These uneven-aged woods are not as common anymore though. After “the big cut”, a period of wholesale forest clearing for industry and railroads in the late 1800s and early 1900s, our landscape was left with forests that regenerated as a single age. Oaks and hickories happily grew in the open sun, but formed dense, homogenous woods without the structural and species diversity that Cerulean Warblers and many other species require.
Our modern iteration of unsustainable timber harvests have further reduced suitable Cerulean Warbler breeding habitat. They may look much more gentle, but are also costly to our forest ecosystems. “Select cuts”, “diameter-limit cuts”, and “high-grades” are all terms for a practice that is still very common in our region, where large, commercially valuable trees are felled and smaller ones are left. Rather than giving room for desirable species like oaks to grow, what this actually results in is a shift in species away from oaks and hickories, which can’t regenerate in dense shade, and towards species like red maple, beech, and black birch, which are tolerant of shade and are left by loggers who are selecting more valuable timber. Many nature enthusiasts revile clearcuts, but if properly prepared those harvests can be immensely more beneficial for wildlife and the forest’s floral community than select cuts, which can shift species composition towards one that is less diverse and less accommodating of most other species.
A complete lack of management can also result in forest degradation, as counter-intuitive as that may sound. Taking no action to recover from select cut harvests will result in woods that will continue to decline in diversity and utility for wildlife and humans alike. Additionally, invasive plants will strangle a forest floor if left unchecked, hampering regeneration completely. When canopy trees eventually die, there will be nothing to replace them and over time all that is left of a formerly valuable forest is a tangle of invasive plants, which do not contribute much to the ecosystem.
Luckily, humans can manage their woods to increase their suitability for the lovely Cerulean Warblers and many other wildlife species. And in doing so, can create more healthy, resilient, productive forests for trees too. This typically entails thinning the forest just as you would in a garden: removing undesired plants to give more space for everything else. By removing invasive plants and light-intercepting birch, beech, and red maple and retaining large oaks and hickories in the canopy and younger members of those genera in the mid and understory, we can create conditions that are quite conducive to Cerulean Warblers in the near future.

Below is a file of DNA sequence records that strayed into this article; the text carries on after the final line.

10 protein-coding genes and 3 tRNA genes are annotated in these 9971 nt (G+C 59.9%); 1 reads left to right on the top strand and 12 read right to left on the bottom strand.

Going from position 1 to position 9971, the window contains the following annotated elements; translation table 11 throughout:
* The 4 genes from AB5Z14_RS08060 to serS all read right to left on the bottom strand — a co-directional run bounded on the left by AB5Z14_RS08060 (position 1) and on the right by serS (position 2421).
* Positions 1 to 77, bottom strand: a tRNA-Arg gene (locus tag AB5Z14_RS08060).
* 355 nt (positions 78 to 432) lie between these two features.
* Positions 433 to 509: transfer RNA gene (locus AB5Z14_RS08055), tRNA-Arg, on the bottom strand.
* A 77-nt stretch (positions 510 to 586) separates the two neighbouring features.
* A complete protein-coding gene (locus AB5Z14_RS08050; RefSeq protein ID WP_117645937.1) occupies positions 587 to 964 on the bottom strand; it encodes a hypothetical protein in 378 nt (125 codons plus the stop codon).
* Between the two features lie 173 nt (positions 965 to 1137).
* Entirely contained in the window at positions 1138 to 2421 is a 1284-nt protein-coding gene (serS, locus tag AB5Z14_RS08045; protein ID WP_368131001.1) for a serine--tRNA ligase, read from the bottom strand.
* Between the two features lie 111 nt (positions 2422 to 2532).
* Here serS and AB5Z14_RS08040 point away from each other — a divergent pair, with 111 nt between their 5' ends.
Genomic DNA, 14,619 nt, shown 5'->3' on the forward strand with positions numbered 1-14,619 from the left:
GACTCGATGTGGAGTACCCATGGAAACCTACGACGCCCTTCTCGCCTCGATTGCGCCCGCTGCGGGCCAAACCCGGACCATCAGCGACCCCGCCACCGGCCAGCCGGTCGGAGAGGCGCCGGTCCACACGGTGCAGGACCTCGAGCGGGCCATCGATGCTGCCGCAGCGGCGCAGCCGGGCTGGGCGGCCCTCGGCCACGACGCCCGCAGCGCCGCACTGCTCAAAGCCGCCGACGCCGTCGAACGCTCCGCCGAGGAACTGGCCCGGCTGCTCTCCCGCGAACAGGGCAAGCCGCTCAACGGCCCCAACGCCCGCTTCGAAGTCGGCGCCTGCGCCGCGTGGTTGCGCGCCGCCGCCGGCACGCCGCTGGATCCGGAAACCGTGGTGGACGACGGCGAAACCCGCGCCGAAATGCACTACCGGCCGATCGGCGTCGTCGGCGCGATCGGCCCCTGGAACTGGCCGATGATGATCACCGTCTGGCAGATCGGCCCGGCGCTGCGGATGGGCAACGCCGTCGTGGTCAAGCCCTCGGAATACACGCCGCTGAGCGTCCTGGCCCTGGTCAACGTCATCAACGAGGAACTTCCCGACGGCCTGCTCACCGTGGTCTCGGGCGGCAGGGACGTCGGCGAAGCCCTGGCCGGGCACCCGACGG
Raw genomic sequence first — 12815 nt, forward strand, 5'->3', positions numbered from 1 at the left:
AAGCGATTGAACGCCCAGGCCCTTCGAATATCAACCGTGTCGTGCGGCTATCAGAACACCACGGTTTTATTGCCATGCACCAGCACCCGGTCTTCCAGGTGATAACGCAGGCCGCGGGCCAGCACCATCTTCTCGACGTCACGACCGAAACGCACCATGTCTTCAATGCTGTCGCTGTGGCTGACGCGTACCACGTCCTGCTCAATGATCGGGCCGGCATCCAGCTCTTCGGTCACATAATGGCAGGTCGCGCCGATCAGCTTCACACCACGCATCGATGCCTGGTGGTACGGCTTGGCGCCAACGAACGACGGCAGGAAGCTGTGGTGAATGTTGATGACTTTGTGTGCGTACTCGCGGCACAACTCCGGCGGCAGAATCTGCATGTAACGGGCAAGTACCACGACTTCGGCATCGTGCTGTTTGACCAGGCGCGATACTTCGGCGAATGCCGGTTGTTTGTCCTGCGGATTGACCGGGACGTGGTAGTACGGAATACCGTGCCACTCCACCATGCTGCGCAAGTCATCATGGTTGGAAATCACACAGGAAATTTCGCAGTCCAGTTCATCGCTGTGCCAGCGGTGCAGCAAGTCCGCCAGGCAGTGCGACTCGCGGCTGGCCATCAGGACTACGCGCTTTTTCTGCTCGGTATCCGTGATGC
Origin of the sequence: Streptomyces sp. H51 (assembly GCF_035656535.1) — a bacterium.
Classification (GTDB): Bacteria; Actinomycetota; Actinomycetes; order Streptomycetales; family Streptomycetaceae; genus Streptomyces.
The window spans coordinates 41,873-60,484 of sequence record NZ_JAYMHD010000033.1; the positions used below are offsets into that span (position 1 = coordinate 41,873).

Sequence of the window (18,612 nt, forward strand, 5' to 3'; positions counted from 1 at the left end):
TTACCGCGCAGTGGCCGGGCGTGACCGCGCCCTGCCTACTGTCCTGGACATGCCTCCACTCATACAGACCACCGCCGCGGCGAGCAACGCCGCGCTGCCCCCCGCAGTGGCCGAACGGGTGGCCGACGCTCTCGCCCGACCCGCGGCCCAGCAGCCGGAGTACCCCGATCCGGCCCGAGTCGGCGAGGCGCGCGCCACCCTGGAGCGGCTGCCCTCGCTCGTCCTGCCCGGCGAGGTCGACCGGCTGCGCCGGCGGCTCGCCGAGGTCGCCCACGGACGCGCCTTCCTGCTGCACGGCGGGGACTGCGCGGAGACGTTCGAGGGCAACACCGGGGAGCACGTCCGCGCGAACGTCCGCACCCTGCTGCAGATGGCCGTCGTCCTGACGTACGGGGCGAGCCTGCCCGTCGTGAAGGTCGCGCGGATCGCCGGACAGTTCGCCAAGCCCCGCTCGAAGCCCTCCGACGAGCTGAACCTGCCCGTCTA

This management technique also happens to be the recipe to regenerate the oaks and hickories that are valuable for commercial use. A sustainable way to harvest oaks is what’s called the “shelterwood system”, where less-desired canopy trees are thinned out and oaks are retained. This increases light to the forest floor, allowing a carpet of oak seedlings to grow tall enough to avoid undignified deaths by deer browse. Then, typically 10-20 years after the thinning, the oak overstory can be removed and the saplings can begin their journey towards becoming the canopy. During the period between harvests, the open, sun-drenched woods are excellent for Cerulean Warblers and many other species. A true win-win, the landowner will make good money for their logged trees, which compensates for the decades of investment in hard management work to get to the point where the oak saplings were ready to be released. Ideally, patches of shelterwood systems are interspersed throughout the forested landscape, so that at any time there are stands of older forest, young forest, and everything in between. Diversity is the foundation of healthy ecosystems, and given how homogenous our landscape has become, humans must intervene to set things on a more healthy and resilient course.
A shelterwood cut for Cerulean Warblers in Somerset County, PA. Retaining around 70 square feet of tree basal area per acre creates the open conditions that are needed for both Cerulean Warblers and desirable seedlings (Photo by Ryan Davis).
I have worked in Appalachia as an ecologist for around a decade now. To me, the sky-blue Cerulean Warbler is an emblem of what these mountains can be. The old, complex forests that these gorgeous little birds call home all summer long are rich in plant diversity and loud with diverse birdsong. These ancient ridges have been home to healthy forests ever since they’ve been free from glacier cover and they can be again. Careful, thoughtful, ecologically sound management can support this stunning songbird and thousands of other species, while still accommodating the human economy. We can’t control habitat loss or degradation in the Cerulean Warbler’s winter range or migration routes, but we sure can improve our own mountain forests to ensure that they have somewhere to breed.
Senior Forests Projects Manager
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Conserving Chesapeake Forests